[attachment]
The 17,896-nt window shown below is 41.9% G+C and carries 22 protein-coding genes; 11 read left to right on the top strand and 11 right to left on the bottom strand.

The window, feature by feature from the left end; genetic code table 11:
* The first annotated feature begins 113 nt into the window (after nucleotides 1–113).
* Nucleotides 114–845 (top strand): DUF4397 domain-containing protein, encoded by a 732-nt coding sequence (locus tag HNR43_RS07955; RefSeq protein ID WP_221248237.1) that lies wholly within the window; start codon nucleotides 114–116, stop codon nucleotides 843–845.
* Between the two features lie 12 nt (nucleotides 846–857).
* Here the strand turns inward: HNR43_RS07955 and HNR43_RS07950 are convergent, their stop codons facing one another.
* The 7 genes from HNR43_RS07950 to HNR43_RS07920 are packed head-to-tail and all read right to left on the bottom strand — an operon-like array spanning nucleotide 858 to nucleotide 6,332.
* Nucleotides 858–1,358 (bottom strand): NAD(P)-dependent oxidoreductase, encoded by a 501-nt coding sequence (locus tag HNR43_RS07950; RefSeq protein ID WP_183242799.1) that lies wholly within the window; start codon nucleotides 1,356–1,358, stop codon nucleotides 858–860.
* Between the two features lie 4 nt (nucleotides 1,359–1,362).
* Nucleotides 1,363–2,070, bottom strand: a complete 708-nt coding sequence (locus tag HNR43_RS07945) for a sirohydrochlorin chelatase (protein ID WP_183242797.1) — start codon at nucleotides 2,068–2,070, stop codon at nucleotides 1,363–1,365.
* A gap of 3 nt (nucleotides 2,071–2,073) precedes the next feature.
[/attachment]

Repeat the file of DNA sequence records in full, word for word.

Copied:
The 17,896-nt window shown below is 41.9% G+C and carries 22 protein-coding genes; 11 read left to right on the top strand and 11 right to left on the bottom strand.

The window, feature by feature from the left end; genetic code table 11:
* The first annotated feature begins 113 nt into the window (after nucleotides 1–113).
* Nucleotides 114–845 (top strand): DUF4397 domain-containing protein, encoded by a 732-nt coding sequence (locus tag HNR43_RS07955; RefSeq protein ID WP_221248237.1) that lies wholly within the window; start codon nucleotides 114–116, stop codon nucleotides 843–845.
* Between the two features lie 12 nt (nucleotides 846–857).
* Here the strand turns inward: HNR43_RS07955 and HNR43_RS07950 are convergent, their stop codons facing one another.
* The 7 genes from HNR43_RS07950 to HNR43_RS07920 are packed head-to-tail and all read right to left on the bottom strand — an operon-like array spanning nucleotide 858 to nucleotide 6,332.
* Nucleotides 858–1,358 (bottom strand): NAD(P)-dependent oxidoreductase, encoded by a 501-nt coding sequence (locus tag HNR43_RS07950; RefSeq protein ID WP_183242799.1) that lies wholly within the window; start codon nucleotides 1,356–1,358, stop codon nucleotides 858–860.
* Between the two features lie 4 nt (nucleotides 1,359–1,362).
* Nucleotides 1,363–2,070, bottom strand: a complete 708-nt coding sequence (locus tag HNR43_RS07945) for a sirohydrochlorin chelatase (protein ID WP_183242797.1) — start codon at nucleotides 2,068–2,070, stop codon at nucleotides 1,363–1,365.
* A gap of 3 nt (nucleotides 2,071–2,073) precedes the next feature.